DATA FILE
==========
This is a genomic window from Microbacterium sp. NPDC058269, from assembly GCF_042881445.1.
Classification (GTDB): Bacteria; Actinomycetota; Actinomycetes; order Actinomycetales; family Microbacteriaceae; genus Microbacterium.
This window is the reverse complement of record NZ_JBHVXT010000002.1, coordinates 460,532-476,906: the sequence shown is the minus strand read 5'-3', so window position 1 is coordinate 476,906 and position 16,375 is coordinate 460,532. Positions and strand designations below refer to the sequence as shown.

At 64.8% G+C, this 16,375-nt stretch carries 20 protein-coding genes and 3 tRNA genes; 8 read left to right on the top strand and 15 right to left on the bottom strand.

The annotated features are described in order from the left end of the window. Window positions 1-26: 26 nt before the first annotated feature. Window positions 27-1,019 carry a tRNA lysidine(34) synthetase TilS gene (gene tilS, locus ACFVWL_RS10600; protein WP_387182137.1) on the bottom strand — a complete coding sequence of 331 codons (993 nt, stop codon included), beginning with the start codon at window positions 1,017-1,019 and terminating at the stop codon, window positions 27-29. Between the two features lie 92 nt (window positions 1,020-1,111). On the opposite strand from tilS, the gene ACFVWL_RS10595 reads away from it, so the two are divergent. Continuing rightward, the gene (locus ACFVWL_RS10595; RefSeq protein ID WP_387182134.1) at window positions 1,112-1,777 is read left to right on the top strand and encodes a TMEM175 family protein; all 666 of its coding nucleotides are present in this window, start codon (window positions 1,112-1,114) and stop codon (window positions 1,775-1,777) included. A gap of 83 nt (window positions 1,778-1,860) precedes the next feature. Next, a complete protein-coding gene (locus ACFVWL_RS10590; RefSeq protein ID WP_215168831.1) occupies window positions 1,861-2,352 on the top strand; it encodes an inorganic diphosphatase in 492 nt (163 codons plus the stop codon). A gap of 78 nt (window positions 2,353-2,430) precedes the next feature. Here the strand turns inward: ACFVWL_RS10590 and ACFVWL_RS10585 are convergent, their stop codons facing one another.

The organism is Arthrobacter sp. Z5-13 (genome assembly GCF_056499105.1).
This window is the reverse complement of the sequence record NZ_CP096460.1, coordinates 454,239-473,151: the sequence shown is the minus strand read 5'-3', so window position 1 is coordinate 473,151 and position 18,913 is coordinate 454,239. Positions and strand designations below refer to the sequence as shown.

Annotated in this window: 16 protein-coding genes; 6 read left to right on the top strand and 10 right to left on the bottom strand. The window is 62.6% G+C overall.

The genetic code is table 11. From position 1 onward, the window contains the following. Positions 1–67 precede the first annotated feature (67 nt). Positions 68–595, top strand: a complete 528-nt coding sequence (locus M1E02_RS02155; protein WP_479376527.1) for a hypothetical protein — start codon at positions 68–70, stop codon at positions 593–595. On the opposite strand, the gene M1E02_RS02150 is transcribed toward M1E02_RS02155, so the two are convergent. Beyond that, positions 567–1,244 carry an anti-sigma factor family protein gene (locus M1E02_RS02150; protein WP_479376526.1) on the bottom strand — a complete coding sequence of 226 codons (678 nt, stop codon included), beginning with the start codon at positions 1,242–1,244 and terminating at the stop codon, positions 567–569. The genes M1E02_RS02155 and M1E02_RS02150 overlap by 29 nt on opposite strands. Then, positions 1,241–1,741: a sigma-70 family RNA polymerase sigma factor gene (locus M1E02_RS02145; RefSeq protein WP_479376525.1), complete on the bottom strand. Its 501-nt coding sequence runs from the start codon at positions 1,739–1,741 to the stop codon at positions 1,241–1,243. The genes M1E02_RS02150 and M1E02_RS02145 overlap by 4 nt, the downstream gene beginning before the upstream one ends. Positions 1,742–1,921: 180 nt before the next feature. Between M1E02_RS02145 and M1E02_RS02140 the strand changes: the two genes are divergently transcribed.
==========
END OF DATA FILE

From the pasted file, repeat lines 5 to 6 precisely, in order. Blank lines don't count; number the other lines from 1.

The annotated features are described in order from the left end of the window. Window positions 1-26: 26 nt before the first annotated feature. Window positions 27-1,019 carry a tRNA lysidine(34) synthetase TilS gene (gene tilS, locus ACFVWL_RS10600; protein WP_387182137.1) on the bottom strand — a complete coding sequence of 331 codons (993 nt, stop codon included), beginning with the start codon at window positions 1,017-1,019 and terminating at the stop codon, window positions 27-29. Between the two features lie 92 nt (window positions 1,020-1,111). On the opposite strand from tilS, the gene ACFVWL_RS10595 reads away from it, so the two are divergent. Continuing rightward, the gene (locus ACFVWL_RS10595; RefSeq protein ID WP_387182134.1) at window positions 1,112-1,777 is read left to right on the top strand and encodes a TMEM175 family protein; all 666 of its coding nucleotides are present in this window, start codon (window positions 1,112-1,114) and stop codon (window positions 1,775-1,777) included. A gap of 83 nt (window positions 1,778-1,860) precedes the next feature. Next, a complete protein-coding gene (locus ACFVWL_RS10590; RefSeq protein ID WP_215168831.1) occupies window positions 1,861-2,352 on the top strand; it encodes an inorganic diphosphatase in 492 nt (163 codons plus the stop codon). A gap of 78 nt (window positions 2,353-2,430) precedes the next feature. Here the strand turns inward: ACFVWL_RS10590 and ACFVWL_RS10585 are convergent, their stop codons facing one another.

The organism is Arthrobacter sp. Z5-13 (genome assembly GCF_056499105.1).